PRETORIA, September 19, 2017 – Harnessing South Africa’s largely untapped potential for innovation could increase the economy’s productivity, propel job creation, and be of benefit to the country’s growing number of poor, according to a World Bank report released today.
The report finds that South Africa’s 6% dip in overall economic productivity from 2011 to 2016 was due, at least in part, to a sharp drop, estimated by some at 40%, in private research and development (R&D) expenditure since 2009.
“South Africa’s productivity growth is diverging from global growth, and the country risks falling further behind its peers,” said Paul Noumba Um, World Bank Country Director. “This would be to the detriment of the poor for whom a growing economy is necessary for jobs and a sustainable system of social grants. In such an environment, South Africa can turn to encouraging private innovation as one of several ways in which to improve people’s lives”.
In its tenth Economic Update for South Africa, the World Bank’s projection for economic growth in 2017 is 0.6%, revised down from 1.1% in January. GDP growth is expected to pick up to a moderate 1.1% and 1.7% for 2018 and 2019 respectively, spurred on by an improvement in commodity prices and a strengthening in the balance sheets of households.
The report’s special focus section analyzes opportunities for innovation to become a more central part of South Africa’s economic model of shared growth. Simulations done for the report suggest that that innovation could propel job creation and would also raise the consumption of the poorest 40 per cent of households from its spillover effect by putting pressure on prices.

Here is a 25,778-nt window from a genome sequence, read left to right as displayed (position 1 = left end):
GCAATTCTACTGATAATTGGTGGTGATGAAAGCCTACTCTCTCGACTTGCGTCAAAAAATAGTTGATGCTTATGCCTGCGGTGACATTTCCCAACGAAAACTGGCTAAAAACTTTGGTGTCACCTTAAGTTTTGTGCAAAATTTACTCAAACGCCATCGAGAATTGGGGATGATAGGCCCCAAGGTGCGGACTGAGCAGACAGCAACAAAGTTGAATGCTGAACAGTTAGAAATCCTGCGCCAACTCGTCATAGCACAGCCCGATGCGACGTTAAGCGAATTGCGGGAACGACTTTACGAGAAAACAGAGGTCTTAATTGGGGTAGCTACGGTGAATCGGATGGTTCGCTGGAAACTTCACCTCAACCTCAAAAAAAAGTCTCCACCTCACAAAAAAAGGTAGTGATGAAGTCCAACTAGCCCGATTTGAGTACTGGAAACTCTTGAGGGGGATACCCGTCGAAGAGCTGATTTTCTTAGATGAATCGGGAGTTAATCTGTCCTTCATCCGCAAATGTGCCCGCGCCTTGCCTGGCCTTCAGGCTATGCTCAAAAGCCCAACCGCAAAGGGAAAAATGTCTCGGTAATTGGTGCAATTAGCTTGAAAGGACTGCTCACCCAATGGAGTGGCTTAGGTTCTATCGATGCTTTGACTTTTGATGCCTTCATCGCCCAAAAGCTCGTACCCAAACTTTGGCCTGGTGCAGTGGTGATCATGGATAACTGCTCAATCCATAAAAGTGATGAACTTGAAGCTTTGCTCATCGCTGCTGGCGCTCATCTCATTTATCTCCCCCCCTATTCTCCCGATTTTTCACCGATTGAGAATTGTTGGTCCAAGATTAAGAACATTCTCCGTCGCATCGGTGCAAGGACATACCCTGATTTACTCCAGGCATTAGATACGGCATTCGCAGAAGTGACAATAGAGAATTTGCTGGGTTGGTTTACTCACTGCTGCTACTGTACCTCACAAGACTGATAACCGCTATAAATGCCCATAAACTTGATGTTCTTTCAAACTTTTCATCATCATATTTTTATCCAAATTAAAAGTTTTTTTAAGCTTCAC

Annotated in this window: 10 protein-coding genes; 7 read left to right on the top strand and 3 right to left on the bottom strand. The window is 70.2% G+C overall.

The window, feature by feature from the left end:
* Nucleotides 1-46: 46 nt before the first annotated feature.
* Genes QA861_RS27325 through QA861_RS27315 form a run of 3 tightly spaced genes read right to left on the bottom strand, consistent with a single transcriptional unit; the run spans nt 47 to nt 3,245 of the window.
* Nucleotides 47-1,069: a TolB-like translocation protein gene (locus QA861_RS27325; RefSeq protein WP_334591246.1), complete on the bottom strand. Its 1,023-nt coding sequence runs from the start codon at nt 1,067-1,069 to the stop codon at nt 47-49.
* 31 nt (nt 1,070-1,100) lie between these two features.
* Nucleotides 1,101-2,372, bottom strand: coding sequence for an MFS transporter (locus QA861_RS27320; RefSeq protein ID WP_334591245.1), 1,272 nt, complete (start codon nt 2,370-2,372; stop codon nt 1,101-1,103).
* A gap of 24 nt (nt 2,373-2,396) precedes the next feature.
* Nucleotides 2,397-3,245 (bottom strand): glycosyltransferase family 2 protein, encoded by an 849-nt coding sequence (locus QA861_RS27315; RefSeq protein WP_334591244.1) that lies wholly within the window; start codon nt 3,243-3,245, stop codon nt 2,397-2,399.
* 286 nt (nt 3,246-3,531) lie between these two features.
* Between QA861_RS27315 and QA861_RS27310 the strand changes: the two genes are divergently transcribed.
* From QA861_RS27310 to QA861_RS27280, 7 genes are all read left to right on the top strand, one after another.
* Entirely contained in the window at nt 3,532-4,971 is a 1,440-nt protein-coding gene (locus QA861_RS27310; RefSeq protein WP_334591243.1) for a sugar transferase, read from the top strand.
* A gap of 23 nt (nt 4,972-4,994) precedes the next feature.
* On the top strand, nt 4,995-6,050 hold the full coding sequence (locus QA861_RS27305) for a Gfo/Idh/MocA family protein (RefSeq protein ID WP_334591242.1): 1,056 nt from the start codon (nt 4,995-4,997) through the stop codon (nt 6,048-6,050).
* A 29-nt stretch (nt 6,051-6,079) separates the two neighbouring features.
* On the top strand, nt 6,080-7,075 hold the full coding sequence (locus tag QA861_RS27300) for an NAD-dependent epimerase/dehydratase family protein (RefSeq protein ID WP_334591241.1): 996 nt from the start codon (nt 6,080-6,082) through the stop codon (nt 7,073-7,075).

“Given South Africa’s untapped potential for absorbing and adapting foreign technologies, private R&D can be turned into a more powerful driver of corporate profitability and economic growth,” said Sebastien Dessus, World Bank Program Leader. “Innovation can help improve the lives of the poor through the provision of better and cheaper goods and services, and expand economic opportunities through the introduction of disruptive technologies that can lower barriers to competition.”
Brain drain and the slow growth of small firms were also important factors in productivity loss. The report argues that improving the business climate for startups could help South Africa harness its large innovation potential. This could be done by more effective public support for innovation, as well as by encouraging skilled immigration and strengthening competition in new emerging industries, such as Information and Communications Technologies (ICT), and facilitating trade.
Although South Africa emerged from recession in the second quarter of 2017, per capita income had barely increased in the preceding six years, leading to more than 3 million people joining the 30.4 million South Africans (of a population of about 55 million) living on less than US$2.9 a day.